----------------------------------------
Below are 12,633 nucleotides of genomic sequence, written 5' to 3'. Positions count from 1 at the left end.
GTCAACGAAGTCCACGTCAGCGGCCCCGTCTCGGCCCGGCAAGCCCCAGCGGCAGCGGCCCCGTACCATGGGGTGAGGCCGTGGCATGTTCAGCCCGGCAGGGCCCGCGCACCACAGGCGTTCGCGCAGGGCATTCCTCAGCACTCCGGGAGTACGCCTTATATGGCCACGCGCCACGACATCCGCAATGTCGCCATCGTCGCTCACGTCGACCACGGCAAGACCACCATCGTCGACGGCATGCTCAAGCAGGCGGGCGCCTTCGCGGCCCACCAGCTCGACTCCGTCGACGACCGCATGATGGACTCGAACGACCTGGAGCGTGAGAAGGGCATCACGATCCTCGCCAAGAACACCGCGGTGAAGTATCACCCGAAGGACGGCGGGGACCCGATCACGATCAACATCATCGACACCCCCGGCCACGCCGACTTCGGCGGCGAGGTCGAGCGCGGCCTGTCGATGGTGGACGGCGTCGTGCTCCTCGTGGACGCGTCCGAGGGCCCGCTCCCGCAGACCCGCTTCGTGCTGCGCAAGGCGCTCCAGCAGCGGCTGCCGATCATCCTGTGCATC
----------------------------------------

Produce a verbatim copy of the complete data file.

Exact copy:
Below are 12,633 nucleotides of genomic sequence, written 5' to 3'. Positions count from 1 at the left end.
GTCAACGAAGTCCACGTCAGCGGCCCCGTCTCGGCCCGGCAAGCCCCAGCGGCAGCGGCCCCGTACCATGGGGTGAGGCCGTGGCATGTTCAGCCCGGCAGGGCCCGCGCACCACAGGCGTTCGCGCAGGGCATTCCTCAGCACTCCGGGAGTACGCCTTATATGGCCACGCGCCACGACATCCGCAATGTCGCCATCGTCGCTCACGTCGACCACGGCAAGACCACCATCGTCGACGGCATGCTCAAGCAGGCGGGCGCCTTCGCGGCCCACCAGCTCGACTCCGTCGACGACCGCATGATGGACTCGAACGACCTGGAGCGTGAGAAGGGCATCACGATCCTCGCCAAGAACACCGCGGTGAAGTATCACCCGAAGGACGGCGGGGACCCGATCACGATCAACATCATCGACACCCCCGGCCACGCCGACTTCGGCGGCGAGGTCGAGCGCGGCCTGTCGATGGTGGACGGCGTCGTGCTCCTCGTGGACGCGTCCGAGGGCCCGCTCCCGCAGACCCGCTTCGTGCTGCGCAAGGCGCTCCAGCAGCGGCTGCCGATCATCCTGTGCATC